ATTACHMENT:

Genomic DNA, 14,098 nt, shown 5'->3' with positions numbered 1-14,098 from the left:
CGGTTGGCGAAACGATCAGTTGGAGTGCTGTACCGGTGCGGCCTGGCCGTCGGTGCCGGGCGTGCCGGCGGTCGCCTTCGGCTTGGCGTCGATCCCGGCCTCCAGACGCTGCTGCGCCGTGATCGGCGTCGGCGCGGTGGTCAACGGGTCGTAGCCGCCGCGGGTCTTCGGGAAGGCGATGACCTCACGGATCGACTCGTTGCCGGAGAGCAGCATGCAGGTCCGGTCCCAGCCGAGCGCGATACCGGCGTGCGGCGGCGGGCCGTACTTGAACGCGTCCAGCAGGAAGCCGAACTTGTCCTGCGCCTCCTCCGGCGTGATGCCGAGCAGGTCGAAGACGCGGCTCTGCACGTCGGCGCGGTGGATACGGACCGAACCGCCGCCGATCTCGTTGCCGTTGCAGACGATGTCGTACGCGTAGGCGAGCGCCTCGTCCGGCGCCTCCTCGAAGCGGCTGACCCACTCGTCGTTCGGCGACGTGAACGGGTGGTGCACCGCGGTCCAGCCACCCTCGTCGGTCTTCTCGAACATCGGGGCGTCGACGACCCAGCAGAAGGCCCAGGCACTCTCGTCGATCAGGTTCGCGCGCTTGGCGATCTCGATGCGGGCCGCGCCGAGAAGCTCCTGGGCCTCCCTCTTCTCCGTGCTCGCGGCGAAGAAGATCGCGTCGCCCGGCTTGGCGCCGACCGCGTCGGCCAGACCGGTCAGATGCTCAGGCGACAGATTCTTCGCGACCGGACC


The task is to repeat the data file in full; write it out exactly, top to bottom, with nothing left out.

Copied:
Genomic DNA, 14,098 nt, shown 5'->3' with positions numbered 1-14,098 from the left:
CGGTTGGCGAAACGATCAGTTGGAGTGCTGTACCGGTGCGGCCTGGCCGTCGGTGCCGGGCGTGCCGGCGGTCGCCTTCGGCTTGGCGTCGATCCCGGCCTCCAGACGCTGCTGCGCCGTGATCGGCGTCGGCGCGGTGGTCAACGGGTCGTAGCCGCCGCGGGTCTTCGGGAAGGCGATGACCTCACGGATCGACTCGTTGCCGGAGAGCAGCATGCAGGTCCGGTCCCAGCCGAGCGCGATACCGGCGTGCGGCGGCGGGCCGTACTTGAACGCGTCCAGCAGGAAGCCGAACTTGTCCTGCGCCTCCTCCGGCGTGATGCCGAGCAGGTCGAAGACGCGGCTCTGCACGTCGGCGCGGTGGATACGGACCGAACCGCCGCCGATCTCGTTGCCGTTGCAGACGATGTCGTACGCGTAGGCGAGCGCCTCGTCCGGCGCCTCCTCGAAGCGGCTGACCCACTCGTCGTTCGGCGACGTGAACGGGTGGTGCACCGCGGTCCAGCCACCCTCGTCGGTCTTCTCGAACATCGGGGCGTCGACGACCCAGCAGAAGGCCCAGGCACTCTCGTCGATCAGGTTCGCGCGCTTGGCGATCTCGATGCGGGCCGCGCCGAGAAGCTCCTGGGCCTCCCTCTTCTCCGTGCTCGCGGCGAAGAAGATCGCGTCGCCCGGCTTGGCGCCGACCGCGTCGGCCAGACCGGTCAGATGCTCAGGCGACAGATTCTTCGCGACCGGACC